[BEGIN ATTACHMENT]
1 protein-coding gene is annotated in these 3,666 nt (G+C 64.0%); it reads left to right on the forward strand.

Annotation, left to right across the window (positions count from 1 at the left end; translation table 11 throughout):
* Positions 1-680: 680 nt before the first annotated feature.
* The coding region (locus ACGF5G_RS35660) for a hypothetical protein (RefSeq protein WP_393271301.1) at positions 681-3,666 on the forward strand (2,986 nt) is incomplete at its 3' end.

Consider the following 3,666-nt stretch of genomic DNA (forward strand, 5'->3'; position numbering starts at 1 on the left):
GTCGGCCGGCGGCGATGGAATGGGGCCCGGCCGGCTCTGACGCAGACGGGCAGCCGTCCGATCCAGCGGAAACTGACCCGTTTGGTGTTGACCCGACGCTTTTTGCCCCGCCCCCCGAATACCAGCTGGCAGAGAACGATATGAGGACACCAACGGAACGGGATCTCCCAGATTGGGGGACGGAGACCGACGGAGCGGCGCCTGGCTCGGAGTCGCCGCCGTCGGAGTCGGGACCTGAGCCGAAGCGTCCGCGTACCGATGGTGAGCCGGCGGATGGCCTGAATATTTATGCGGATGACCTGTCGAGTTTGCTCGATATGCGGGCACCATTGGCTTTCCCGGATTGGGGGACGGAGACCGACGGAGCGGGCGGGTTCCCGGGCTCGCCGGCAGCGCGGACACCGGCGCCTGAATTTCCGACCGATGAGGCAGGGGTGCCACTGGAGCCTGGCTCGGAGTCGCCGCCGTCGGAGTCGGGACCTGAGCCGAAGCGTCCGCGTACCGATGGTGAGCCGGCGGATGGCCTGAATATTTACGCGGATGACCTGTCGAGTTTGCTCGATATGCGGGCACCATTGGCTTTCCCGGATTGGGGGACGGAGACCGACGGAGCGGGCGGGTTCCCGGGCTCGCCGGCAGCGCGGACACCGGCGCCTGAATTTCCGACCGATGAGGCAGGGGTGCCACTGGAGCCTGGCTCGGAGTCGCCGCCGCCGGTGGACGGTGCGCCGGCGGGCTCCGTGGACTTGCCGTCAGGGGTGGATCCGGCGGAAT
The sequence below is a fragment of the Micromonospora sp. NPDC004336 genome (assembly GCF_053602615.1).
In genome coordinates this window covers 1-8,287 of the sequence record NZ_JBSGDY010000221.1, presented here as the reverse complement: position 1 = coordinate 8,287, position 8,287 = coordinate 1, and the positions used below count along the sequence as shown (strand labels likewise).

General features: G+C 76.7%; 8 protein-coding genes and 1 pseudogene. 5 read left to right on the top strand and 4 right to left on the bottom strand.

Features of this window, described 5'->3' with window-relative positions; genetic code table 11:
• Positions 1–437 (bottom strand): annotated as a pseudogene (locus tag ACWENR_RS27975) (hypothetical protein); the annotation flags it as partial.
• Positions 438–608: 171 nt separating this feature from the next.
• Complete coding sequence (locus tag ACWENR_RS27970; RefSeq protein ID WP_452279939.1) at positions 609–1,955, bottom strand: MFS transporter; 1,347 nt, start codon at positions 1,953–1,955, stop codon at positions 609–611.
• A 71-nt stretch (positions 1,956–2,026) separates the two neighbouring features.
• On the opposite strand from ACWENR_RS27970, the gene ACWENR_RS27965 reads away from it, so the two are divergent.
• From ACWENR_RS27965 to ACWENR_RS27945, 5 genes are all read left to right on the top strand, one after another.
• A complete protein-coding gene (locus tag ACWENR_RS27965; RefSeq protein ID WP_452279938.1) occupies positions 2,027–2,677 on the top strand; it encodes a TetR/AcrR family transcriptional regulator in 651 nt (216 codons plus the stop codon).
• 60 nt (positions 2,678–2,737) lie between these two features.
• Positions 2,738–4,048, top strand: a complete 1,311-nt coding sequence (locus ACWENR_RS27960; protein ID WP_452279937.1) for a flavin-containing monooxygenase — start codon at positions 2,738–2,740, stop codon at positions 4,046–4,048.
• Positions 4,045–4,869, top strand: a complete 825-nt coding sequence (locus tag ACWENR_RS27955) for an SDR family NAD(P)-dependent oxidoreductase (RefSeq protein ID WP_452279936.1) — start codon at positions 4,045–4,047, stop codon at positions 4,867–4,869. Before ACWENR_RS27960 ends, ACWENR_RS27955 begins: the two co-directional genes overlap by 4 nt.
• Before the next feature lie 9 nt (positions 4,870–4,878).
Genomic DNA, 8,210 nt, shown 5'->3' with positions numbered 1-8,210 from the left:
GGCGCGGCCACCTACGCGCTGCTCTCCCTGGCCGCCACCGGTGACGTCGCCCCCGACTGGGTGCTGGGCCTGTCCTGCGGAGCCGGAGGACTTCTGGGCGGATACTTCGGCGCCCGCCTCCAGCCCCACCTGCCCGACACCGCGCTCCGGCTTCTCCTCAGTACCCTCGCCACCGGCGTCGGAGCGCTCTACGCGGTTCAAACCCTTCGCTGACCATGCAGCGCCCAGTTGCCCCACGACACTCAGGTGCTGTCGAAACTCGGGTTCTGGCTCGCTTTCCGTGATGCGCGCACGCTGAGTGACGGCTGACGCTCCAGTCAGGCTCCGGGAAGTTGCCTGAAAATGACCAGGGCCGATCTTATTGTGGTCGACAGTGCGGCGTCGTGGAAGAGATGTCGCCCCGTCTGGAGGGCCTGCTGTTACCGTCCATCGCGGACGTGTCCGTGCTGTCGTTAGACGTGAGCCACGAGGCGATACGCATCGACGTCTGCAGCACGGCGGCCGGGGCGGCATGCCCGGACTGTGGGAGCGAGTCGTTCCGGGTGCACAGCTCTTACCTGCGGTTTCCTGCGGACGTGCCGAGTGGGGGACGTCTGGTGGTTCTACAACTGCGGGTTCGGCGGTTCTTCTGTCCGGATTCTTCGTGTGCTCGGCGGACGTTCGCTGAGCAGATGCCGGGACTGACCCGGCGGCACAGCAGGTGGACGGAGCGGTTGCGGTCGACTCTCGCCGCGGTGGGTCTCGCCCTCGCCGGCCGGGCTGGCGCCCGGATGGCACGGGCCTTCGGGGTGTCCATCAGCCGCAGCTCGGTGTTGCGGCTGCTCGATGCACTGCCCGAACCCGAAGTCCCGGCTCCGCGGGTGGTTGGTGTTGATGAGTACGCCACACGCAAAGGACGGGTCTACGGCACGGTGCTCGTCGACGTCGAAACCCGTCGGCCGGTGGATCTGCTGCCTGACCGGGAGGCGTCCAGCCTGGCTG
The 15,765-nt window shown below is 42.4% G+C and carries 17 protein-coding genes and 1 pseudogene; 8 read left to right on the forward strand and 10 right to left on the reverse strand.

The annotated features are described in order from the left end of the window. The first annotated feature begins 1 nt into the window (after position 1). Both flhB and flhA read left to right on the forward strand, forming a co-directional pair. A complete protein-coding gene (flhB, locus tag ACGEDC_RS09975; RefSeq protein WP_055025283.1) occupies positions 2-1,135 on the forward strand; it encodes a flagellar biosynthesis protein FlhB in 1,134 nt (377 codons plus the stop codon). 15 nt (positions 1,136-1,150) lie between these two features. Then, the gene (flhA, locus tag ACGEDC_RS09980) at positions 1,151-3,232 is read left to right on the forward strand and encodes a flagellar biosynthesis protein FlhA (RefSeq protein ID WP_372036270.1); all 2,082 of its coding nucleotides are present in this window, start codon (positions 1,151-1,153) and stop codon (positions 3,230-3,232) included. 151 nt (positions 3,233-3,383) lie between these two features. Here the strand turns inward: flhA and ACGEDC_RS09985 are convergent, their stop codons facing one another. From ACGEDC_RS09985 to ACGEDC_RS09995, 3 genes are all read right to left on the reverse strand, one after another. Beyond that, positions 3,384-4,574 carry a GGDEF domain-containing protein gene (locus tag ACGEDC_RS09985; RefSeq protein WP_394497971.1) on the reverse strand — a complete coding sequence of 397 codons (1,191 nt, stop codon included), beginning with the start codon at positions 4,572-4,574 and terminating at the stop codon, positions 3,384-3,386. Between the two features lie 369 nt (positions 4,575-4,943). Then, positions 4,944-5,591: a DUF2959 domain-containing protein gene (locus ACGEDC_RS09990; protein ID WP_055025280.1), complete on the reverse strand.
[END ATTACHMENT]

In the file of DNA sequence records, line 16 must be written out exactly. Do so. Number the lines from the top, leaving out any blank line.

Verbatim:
• From ACWENR_RS27965 to ACWENR_RS27945, 5 genes are all read left to right on the top strand, one after another.